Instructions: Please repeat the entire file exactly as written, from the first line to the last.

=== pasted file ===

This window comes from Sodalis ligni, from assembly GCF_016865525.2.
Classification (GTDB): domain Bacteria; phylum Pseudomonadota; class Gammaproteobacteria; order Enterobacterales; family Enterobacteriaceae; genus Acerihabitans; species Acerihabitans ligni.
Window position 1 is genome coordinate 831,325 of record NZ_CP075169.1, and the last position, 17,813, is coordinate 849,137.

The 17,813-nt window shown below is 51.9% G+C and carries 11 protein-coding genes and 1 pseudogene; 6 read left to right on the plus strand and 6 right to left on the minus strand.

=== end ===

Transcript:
This window comes from Sodalis ligni, from assembly GCF_016865525.2.
Classification (GTDB): domain Bacteria; phylum Pseudomonadota; class Gammaproteobacteria; order Enterobacterales; family Enterobacteriaceae; genus Acerihabitans; species Acerihabitans ligni.
Window position 1 is genome coordinate 831,325 of record NZ_CP075169.1, and the last position, 17,813, is coordinate 849,137.

The 17,813-nt window shown below is 51.9% G+C and carries 11 protein-coding genes and 1 pseudogene; 6 read left to right on the plus strand and 6 right to left on the minus strand.